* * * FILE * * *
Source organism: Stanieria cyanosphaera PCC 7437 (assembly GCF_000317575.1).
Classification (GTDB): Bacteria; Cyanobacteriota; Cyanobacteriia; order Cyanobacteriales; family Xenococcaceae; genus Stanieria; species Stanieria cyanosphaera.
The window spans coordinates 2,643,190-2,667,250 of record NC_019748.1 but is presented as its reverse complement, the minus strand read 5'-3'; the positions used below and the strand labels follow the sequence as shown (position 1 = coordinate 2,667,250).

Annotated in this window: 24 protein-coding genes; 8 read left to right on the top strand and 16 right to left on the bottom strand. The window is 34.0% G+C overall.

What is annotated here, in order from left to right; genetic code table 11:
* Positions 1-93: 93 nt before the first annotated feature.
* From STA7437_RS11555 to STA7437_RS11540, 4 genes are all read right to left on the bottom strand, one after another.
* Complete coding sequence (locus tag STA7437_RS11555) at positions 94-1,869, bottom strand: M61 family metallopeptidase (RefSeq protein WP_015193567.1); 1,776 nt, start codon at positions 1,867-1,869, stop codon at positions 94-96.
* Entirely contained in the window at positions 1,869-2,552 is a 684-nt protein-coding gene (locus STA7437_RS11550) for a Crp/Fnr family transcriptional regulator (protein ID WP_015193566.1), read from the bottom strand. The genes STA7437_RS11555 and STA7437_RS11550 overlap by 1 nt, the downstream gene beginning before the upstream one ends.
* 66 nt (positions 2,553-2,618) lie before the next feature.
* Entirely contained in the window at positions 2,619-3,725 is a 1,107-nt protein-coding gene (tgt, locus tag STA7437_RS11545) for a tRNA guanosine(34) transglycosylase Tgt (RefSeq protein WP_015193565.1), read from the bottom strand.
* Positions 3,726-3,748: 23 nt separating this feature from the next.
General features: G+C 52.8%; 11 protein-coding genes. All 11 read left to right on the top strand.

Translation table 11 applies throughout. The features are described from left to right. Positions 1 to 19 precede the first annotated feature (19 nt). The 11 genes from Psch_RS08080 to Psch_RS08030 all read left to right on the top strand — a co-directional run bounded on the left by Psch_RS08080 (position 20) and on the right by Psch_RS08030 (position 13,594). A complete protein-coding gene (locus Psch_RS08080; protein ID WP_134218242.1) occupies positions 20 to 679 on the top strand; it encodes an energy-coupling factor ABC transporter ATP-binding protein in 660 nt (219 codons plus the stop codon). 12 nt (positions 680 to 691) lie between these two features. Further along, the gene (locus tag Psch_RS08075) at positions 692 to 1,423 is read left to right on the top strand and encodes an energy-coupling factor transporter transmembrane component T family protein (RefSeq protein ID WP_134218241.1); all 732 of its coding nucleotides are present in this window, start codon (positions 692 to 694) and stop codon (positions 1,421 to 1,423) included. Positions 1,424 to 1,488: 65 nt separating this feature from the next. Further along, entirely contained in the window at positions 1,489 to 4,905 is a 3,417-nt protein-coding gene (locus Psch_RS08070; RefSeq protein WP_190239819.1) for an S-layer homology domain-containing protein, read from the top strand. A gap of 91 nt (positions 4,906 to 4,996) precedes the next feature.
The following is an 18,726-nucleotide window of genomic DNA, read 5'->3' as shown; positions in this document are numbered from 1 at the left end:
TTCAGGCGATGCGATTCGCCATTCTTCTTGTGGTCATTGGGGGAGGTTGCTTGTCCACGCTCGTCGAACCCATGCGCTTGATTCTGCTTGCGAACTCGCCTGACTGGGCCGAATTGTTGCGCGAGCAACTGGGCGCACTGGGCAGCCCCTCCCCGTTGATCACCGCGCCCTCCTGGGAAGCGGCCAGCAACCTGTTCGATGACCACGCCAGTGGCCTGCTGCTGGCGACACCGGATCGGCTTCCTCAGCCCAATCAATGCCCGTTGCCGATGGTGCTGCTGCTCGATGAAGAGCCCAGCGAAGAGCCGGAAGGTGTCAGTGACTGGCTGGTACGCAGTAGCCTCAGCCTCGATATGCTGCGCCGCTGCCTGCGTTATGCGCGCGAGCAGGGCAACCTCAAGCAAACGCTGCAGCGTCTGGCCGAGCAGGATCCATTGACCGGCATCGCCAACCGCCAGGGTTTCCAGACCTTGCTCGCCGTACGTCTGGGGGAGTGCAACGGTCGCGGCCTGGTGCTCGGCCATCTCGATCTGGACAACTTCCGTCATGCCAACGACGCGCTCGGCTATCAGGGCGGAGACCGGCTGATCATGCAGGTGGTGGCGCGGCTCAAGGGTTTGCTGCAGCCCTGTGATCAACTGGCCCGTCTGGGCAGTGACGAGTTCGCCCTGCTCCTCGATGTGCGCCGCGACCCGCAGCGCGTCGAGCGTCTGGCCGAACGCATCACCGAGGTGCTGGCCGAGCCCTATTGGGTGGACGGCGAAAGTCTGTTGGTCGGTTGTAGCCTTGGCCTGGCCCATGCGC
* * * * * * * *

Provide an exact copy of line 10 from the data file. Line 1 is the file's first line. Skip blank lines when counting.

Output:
* 66 nt (positions 2,553-2,618) lie before the next feature.